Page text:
In my Washington Examiner column "Systematic assassinations not part of our politics," I wrote of the Arizona murders:
If any blame attaches to others, it is to authorities who had notice of his madness and did not do enough to confine him or prevent him from buying a gun. The Pima County sheriff, who was quick to suggest the attack was among the "consequences" of Republican rhetoric, also reported that the shooter's bizarre behavior was brought to the attention of authorities.
Arizona reportedly gives authorities more leeway than most states to put such an individual under restraint or at least prevent him from buying a gun. Perhaps there is some good reason this was not done; but at least there are questions that need to be asked.
Or to put it more bluntly, shouldn't this guy have been locked up? I am pleased to see that William Galston, writing in his New Republic blog, has the same idea, and calls for a reconsideration of the laws that have reduced the possibility of involuntary commitment. Psychiatrist E. Fuller Torrey, writing in the Wall Street Journal, makes the same case and adds interesting detail. Jennifer Rubin, on her new Right Turn blog at the Washington Post notices that, as her headline reads, "Left gives up on guns, moves on to mental health," and applauds the move.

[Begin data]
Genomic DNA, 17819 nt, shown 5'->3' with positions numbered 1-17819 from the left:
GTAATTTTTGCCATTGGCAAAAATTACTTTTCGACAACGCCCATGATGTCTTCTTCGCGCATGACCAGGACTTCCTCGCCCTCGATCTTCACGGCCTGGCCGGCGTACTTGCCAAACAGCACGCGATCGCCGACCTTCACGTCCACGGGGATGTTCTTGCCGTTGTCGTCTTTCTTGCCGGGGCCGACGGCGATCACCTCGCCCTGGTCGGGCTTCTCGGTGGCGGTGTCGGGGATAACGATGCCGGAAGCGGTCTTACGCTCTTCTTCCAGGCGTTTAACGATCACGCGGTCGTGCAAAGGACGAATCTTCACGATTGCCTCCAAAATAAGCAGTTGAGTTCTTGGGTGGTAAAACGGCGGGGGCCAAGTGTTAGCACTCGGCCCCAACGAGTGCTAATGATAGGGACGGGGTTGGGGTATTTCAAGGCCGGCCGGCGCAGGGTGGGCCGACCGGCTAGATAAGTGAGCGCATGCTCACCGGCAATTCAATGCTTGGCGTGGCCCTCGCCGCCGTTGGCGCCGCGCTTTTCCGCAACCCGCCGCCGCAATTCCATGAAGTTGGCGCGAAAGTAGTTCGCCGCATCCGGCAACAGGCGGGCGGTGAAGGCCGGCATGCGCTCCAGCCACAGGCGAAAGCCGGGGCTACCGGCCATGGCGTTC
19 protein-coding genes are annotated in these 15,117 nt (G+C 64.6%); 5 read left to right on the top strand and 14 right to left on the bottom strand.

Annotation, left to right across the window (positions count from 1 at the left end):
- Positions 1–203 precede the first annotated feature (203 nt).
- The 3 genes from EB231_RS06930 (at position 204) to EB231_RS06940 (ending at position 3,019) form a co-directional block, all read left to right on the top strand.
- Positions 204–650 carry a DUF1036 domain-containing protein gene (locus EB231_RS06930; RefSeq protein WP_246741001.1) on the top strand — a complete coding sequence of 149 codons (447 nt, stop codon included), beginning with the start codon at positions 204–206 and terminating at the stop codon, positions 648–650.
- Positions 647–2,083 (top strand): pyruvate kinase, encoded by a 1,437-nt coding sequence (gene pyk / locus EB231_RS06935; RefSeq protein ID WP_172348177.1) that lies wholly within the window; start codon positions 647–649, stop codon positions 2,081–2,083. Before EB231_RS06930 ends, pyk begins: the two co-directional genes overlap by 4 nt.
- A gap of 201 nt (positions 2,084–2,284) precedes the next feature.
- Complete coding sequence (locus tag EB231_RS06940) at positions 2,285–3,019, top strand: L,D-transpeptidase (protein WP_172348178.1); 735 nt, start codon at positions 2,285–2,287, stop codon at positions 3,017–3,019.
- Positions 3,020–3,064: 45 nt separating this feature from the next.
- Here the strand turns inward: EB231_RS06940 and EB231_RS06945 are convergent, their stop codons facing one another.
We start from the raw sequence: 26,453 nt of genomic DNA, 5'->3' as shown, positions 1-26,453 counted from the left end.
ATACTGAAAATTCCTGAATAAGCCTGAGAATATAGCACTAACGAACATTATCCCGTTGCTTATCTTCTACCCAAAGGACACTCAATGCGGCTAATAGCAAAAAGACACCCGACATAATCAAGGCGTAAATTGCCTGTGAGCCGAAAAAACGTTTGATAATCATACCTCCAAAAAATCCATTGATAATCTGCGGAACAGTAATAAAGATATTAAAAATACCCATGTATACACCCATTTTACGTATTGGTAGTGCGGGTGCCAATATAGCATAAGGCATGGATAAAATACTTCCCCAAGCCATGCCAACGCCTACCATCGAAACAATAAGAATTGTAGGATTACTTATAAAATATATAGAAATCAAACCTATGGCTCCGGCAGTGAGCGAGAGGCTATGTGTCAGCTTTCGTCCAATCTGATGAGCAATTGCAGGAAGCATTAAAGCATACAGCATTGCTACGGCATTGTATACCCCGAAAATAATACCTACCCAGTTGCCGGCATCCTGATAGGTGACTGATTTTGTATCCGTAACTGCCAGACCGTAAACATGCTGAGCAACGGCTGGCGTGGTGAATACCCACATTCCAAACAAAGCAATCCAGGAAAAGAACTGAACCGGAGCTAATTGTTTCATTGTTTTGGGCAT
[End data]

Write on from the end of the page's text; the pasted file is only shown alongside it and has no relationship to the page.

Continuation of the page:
As Galston warns, involuntary commitment is a proposal that is bound to raise some apprehensions and there are serious and difficult questions about how it should be implemented. But there are horrible costs to the policy our society has been following these past several decades.Michael Barone is a resident felllow at AEI.